I don’t know if it’s a sign of the times that the Dramaturg’s note at the front of the program for Stephen Sondheim’s musical Assassins contained the assurance that, “Assassins does not endorse killing the President of the United States,” or if that caveat also needed to be included in the original Off-Broadway opening in 1990. In performances where the assassins and would-be assassins of Lincoln, Garfield, McKinley, FDR, Kennedy, Nixon, Ford, and Reagan glorify themselves, and in which the audience knows that most of these figures too have gone down in infamy, perhaps it is a good universal disclaimer for all times.
In general, it would help to have a little background on Presidential assassination attempts before seeing this show. To be honest, I could not figure out who the character in the dirty Santa Claus outfit talking into a tape recording was so angry at, until he did a Richard Nixon impression. It was Samuel Byck (Alejandro Mata)— a footnote in assassin history—who had tried, decades before 9/11, to hijack a plane to fly into the White House with the intention of killing Richard Nixon. And who knew that Leon Czolgosz (Ethan Miles Perry) assassin of William McKinley, was influenced by Emma Goldman? Not me. This is a play that will send you to Wikipedia to check on the historical details.
Of course, John Wilkes Booth (Jordan Coughtry) appearing on the upper scaffolding is immediately historically identifiable, and it is he who keeps the “moral” argument of changing the world via assassinations going. Coughtry’s performance as Booth is strong, and both he and the Balladeer (Mark Tyler Miller) provide a continuity to the narrative. However, the conceit of having both a Proprietor (Vincent Williams) and a Balladeer adds a little confusion to a narrative that is already fractured and not bound by a time/space continuum. It is Booth, here, not the CIA or the mafia, who convinces Lee Harvey Oswald (also played by Miller) to kill Kennedy and to join all the other invisibles, under the microscope of assassins, where their every action and childhood slight will be examined by journalists and historians decades into the future.
Squeaky Fromme, played energetically by Allie Wessel, is a force, immediately identifiable by her red cape and infatuation with Charles Manson, and Fromme’s eccentric nature plays well against Jacklyn’s Ovassapian’s Sarah Jane Moore, the more conservative seventies housewife, also intent on shooting President Gerald Ford. When they appear in historical sequence, it’s almost refreshing to see some equal opportunity for assassins. They get to play off each other with bumbling intent—think of Lucy and Ethel trying to assassinate a president. They are afforded this comedy partly because neither Ford nor anyone around him was shot, and it’s preposterous, even in retrospect, that two women wanted to assassinate Gerald Ford, perhaps the least passion-inspiring president of all time.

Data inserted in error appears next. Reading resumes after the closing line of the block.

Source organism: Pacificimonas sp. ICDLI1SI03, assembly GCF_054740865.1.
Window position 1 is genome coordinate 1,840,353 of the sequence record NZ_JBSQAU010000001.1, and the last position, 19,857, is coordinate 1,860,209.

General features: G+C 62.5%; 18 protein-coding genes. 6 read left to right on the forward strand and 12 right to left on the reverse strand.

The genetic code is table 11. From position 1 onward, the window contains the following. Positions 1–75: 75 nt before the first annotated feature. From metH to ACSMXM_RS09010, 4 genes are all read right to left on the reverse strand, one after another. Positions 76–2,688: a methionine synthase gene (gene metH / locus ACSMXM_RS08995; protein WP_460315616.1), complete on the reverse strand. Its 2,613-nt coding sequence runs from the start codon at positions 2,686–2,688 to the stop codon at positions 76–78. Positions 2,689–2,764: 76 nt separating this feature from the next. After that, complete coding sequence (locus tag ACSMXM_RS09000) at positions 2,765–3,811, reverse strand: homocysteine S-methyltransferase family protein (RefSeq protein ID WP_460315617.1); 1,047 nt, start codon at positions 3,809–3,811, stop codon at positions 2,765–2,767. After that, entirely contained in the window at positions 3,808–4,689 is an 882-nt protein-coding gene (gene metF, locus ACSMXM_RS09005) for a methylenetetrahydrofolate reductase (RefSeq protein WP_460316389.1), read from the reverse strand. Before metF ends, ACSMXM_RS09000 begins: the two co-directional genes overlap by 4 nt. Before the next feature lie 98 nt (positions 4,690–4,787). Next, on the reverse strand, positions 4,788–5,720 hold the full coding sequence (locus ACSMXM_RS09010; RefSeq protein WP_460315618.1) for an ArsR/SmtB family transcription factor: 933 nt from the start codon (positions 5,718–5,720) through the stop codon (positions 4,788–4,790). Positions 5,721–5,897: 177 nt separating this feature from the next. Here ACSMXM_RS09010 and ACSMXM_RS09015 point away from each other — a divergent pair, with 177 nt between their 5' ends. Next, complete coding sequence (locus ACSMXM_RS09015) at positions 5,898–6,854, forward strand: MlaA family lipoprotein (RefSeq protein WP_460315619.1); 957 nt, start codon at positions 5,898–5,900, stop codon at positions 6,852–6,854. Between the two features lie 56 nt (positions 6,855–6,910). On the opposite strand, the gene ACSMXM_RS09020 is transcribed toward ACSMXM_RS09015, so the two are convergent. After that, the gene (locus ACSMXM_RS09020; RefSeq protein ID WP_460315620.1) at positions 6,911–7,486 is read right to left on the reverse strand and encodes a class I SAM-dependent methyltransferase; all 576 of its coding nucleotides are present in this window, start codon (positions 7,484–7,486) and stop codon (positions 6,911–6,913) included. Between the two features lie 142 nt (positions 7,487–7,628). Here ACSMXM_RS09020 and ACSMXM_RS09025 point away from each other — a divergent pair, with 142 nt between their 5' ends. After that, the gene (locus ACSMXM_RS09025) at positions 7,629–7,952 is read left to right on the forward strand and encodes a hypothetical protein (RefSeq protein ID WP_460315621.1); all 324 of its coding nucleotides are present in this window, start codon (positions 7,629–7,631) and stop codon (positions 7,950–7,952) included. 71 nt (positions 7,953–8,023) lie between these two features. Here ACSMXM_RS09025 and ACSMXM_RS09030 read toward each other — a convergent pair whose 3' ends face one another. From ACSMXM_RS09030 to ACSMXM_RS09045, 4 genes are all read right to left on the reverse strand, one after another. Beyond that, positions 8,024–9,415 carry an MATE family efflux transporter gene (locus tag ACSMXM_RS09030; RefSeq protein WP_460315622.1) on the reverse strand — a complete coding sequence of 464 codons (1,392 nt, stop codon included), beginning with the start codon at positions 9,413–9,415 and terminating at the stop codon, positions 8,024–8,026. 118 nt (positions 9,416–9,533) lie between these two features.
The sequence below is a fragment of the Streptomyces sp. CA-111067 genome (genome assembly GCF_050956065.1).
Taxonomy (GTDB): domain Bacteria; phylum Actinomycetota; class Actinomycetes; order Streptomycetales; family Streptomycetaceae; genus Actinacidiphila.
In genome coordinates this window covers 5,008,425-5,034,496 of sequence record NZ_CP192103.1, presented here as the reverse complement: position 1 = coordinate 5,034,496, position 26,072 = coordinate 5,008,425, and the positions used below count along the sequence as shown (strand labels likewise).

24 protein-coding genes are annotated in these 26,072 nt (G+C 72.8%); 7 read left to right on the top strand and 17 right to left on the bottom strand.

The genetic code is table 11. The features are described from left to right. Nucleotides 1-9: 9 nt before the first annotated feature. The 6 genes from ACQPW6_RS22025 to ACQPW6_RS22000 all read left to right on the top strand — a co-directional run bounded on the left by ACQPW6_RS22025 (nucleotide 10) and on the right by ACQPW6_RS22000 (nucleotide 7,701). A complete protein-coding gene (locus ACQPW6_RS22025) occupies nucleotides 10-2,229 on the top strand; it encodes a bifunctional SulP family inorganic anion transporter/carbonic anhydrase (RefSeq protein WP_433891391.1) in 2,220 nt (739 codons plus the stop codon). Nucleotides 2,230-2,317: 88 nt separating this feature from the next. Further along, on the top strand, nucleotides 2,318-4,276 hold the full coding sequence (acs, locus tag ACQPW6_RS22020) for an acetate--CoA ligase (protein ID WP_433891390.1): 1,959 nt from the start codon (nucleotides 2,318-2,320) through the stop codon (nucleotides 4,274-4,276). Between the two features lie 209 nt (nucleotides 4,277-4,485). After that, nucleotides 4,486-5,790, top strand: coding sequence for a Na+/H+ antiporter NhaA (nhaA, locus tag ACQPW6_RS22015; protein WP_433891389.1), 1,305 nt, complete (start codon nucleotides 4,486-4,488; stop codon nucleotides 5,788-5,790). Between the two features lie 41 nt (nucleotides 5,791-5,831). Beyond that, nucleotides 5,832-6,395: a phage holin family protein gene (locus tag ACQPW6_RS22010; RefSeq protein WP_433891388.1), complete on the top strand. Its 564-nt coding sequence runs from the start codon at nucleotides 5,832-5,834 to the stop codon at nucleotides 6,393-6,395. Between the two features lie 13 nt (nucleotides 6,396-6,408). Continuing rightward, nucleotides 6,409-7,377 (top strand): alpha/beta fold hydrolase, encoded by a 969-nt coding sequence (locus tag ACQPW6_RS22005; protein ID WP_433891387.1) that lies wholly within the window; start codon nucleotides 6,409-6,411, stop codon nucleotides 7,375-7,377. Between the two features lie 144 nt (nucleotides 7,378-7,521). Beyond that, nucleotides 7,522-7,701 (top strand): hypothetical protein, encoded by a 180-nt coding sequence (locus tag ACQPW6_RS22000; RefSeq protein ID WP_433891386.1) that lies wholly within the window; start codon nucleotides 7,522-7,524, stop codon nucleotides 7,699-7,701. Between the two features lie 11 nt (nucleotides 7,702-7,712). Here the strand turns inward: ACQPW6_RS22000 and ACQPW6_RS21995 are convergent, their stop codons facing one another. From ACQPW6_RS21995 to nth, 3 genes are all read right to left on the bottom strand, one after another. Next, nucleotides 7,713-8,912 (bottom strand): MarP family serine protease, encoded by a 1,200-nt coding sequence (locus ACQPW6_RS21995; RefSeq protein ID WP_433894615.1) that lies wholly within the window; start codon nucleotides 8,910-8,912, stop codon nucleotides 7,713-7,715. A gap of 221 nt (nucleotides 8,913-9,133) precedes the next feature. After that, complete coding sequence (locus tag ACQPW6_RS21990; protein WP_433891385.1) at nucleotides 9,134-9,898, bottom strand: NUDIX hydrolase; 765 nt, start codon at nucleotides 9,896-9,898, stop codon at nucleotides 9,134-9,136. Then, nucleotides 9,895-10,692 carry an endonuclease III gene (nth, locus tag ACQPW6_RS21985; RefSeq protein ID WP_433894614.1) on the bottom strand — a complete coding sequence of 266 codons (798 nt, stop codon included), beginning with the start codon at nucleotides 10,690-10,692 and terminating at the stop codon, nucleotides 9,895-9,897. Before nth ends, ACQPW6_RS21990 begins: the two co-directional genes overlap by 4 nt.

The insane, but nevertheless somehow winning Charles Guiteau (Kevin Woodrow) is played like the music-man of assassins, but is cheated out of a perceived post by James Garfield. Yvon Streacker also does a good job portraying the immigrant Giuseppe Zangara, whose physical maladies somehow caused him to shoot Anton Cermak, the mayor of Chicago, rather than the intended Roosevelt.
In my opinion, a few musical numbers really stand out in this production. “Unworthy of Your Love,” a duet between John Hinkley Jr. and Squeaky Fromme, highlights their respective obsessions with Charles Manson and Jodi Foster while providing some insight into the commonalities that propel them. We find that in each of these assassins, there is something missing, some invisibleness, the inability to be heard by anyone, which has some causality to their very public act. John Hinkley Jr., played very convincingly by Bradley Wiedrich, is a nerd, geek, someone always in the background, unnoticeable, until of course he shoots at a President. (Reagan is represented by a picture spewing out one-liners.)
“Something Just Broke” is an ensemble number that provides some much-needed consideration of how the rest of America reacted to the death of a President, with members of the ensemble remembering exactly where they were when they heard of a President being shot.
The live orchestra, led by Justin Brauer, was part of the stage set-up, and I found that appealing rather than distracting; however, because of the acoustics in the space, the orchestra sometimes drowned out the ensemble.
The set seemed to be an argument of decaying American ideals, with a the sign declaring “Home of the Free and The Brave” filled with rust. Another sign that contains the word “democracy” is at various time lit to read only “Mocracy,” perhaps suggesting that while the words remain, the infrastructure is crumbling. The lighting mostly kept to the patriotic tones of blue and red, with the grassy knoll of the Kennedy assassination bringing in an element of green.
All upcoming performances have a waiting list, but I recommend Assassins to anyone not averse to guns and looking to dig into this part of America's history.
Assassins is playing at the Krannert Center Feb. 1 - 11th at varying times. For tickets and more information, click here.
Photos provided by Darrell Hoemann.